Snakes alive! Store’s fangtastic grand opening wows customers

MONTY PYTHON: Python handler Maggie Morris, Mackenzie Schmich, ISHKA store manager Ivana Jovanovic and Andi Ferrito at ISHKA’s grand opening on Saturday. Photo: STEVE GOSCH                                                                                                                                                                                             0823iska2

MONTY PYTHON: Python handler Maggie Morris, Mackenzie Schmich, ISHKA store manager Ivana Jovanovic and Andi Ferrito at ISHKA’s grand opening on Saturday. Photo: STEVE GOSCH 0823iska2

SUMMER Street’s newest homewares and jewellery shop ISHKA celebrated its grand opening with pythons, belly dancers and live music on Saturday. 

The store, located in the main street’s top block, offers a range of “individual and unique” items from places such as Indonesia, Thailand, Peru and Afghanistan.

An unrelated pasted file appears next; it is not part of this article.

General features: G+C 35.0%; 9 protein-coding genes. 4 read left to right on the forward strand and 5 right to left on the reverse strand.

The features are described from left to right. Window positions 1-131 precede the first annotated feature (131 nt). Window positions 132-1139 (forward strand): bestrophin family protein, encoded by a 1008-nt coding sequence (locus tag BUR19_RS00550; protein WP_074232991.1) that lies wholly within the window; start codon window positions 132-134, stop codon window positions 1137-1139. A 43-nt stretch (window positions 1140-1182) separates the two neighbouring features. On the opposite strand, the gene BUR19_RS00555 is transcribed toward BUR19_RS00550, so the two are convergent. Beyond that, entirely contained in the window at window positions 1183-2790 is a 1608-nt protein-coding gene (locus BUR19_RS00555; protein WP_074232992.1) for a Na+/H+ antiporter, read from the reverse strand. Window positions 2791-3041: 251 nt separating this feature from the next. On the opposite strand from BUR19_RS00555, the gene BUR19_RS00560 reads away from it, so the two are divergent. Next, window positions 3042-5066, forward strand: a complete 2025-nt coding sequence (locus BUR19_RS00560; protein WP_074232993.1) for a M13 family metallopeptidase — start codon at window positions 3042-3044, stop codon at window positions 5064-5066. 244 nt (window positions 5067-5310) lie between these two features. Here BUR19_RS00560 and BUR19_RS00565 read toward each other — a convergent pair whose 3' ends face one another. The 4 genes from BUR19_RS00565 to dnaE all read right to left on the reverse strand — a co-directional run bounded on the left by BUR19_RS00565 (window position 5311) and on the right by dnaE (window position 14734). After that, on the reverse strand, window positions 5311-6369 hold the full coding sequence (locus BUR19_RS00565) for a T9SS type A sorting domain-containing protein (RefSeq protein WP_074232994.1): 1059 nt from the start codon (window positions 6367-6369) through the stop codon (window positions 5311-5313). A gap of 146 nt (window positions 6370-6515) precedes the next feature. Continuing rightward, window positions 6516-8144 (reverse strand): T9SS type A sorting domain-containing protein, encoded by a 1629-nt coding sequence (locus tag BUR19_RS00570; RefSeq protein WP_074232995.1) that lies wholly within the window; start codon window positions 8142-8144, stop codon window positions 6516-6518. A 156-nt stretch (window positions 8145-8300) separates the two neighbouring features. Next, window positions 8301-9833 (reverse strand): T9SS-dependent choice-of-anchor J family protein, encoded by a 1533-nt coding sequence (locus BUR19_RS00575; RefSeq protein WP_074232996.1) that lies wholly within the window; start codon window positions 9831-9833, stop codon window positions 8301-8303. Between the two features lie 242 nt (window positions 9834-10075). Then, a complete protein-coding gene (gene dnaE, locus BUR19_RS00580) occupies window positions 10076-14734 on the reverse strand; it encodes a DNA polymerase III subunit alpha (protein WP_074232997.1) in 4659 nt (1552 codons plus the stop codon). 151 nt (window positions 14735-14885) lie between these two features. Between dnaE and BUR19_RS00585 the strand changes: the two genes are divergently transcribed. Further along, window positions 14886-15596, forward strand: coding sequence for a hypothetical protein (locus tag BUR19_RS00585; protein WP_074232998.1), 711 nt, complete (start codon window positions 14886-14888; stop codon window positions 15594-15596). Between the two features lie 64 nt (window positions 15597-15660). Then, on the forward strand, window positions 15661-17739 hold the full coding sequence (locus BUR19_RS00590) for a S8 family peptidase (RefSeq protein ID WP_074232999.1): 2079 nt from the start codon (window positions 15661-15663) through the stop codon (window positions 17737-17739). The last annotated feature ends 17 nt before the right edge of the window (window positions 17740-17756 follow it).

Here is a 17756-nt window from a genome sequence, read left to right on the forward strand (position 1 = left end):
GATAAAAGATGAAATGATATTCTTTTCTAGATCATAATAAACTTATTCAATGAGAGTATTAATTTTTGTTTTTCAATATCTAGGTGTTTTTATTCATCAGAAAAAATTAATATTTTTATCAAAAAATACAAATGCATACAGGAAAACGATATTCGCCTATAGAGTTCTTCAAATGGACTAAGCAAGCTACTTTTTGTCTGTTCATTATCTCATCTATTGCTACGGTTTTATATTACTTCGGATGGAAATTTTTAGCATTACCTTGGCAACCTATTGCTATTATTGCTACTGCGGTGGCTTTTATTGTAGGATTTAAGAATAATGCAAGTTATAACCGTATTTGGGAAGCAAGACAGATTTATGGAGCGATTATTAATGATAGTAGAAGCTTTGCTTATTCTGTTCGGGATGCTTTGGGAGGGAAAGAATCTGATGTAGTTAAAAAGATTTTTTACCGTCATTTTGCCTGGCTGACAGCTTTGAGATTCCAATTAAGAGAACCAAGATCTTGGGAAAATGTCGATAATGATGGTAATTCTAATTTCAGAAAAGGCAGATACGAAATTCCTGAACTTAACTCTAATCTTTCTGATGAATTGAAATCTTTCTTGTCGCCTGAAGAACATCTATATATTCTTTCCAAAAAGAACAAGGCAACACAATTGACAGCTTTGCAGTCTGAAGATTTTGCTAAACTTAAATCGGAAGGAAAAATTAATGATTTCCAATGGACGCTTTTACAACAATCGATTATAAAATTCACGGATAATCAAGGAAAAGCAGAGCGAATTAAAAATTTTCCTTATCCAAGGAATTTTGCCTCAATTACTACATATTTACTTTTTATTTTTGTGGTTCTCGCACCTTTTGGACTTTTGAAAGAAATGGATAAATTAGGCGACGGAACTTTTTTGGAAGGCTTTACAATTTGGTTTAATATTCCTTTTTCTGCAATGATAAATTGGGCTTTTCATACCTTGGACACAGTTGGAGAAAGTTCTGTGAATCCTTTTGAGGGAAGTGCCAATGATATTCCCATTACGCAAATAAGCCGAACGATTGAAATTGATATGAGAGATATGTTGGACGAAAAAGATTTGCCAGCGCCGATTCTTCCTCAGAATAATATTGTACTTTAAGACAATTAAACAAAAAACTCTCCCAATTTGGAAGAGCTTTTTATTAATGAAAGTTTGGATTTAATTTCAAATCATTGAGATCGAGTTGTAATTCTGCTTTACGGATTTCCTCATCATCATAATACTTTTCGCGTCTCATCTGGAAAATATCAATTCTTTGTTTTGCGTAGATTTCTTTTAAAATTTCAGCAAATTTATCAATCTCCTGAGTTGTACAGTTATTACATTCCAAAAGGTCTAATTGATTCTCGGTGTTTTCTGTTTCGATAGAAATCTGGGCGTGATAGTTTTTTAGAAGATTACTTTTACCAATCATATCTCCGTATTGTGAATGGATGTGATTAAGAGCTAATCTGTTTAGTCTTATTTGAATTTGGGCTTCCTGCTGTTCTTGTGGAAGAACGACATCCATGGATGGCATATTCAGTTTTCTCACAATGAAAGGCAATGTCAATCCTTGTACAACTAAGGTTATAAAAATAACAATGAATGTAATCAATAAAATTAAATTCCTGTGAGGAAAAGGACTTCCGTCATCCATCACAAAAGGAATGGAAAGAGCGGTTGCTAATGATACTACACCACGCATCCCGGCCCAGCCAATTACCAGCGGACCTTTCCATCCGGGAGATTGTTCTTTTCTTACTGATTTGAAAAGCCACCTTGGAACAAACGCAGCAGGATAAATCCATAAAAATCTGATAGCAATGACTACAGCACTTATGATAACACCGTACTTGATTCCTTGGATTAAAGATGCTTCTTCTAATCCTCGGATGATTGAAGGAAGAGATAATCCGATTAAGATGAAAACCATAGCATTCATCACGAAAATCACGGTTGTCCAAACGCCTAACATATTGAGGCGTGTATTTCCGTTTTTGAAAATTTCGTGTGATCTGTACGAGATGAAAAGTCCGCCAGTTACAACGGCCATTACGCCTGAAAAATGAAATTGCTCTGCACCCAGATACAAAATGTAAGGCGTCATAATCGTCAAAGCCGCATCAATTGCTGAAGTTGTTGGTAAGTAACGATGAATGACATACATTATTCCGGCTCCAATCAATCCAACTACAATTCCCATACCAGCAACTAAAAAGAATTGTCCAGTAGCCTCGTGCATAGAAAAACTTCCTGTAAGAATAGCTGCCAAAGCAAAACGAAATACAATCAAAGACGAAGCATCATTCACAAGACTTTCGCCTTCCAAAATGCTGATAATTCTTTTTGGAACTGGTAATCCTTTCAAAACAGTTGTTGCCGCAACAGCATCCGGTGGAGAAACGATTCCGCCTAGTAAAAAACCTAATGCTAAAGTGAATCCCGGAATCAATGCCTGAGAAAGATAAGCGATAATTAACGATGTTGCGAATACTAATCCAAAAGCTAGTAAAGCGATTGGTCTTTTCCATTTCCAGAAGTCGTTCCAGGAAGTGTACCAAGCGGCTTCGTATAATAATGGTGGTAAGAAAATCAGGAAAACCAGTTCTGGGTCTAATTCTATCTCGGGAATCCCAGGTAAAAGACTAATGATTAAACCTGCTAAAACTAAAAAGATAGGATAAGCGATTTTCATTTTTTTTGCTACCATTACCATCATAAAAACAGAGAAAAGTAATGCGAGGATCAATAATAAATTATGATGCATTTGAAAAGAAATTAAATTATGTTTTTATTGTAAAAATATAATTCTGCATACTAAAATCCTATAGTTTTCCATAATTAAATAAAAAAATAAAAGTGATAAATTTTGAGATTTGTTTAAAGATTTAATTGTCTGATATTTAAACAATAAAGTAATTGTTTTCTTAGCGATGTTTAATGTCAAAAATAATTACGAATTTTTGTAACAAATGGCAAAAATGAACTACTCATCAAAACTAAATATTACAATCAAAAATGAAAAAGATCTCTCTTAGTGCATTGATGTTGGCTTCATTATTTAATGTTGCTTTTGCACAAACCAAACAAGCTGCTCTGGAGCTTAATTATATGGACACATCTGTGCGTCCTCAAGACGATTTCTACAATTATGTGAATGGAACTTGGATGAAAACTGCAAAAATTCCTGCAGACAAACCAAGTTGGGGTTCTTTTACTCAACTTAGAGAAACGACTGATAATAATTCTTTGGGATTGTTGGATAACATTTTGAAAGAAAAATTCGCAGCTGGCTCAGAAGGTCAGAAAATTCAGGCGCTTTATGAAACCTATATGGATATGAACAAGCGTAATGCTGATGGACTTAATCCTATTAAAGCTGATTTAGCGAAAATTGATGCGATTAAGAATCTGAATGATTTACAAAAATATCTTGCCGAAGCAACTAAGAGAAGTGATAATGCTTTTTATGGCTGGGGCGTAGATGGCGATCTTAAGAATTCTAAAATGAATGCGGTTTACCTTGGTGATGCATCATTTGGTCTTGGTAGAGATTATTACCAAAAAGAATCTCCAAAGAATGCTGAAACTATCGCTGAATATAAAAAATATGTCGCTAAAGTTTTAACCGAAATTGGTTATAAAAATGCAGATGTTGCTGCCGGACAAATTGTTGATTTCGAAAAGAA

Ivana Jovanovic manager of ISHKA’s store in Prahran, Victoria is helping Orange store manager Hannah Amies set up shop and said the event was a great way for people to find out what the store is all about.

“We’re doing these things to introduce the fun, the atmosphere and the experience of ISHKA. We’re interconnecting with the customers,” Ms Jovanovic said.

“I really hope that it [the store] brings in something individual and unique to Orange, targeting the niche market that Orange has not yet experienced.”

Python handlers Maggie Morris and Grant Cox said they were happy that so many customers, especially children, were interested in their snakes, a two-and-a-half year Murray-Darling python and a four-year-old bredli python.

“We want to help educate people about snakes, that they’re not as bad as you think, but obviously not to pick them up in the wild,” Ms Morris said.

ISHKA has 30 stores across NSW, Victoria and Tasmania, including locations in Dubbo, Wagga Wagga and Tamworth.

Ms Jovanovic said since Michael Sklovsky opened the first store in Melbourne in 1971, the brand had remained true to its ideals, adding that it was about “sharing different views of the world and Eastern philosophy”.

alexandra.king@fairfaxmedia.com.au

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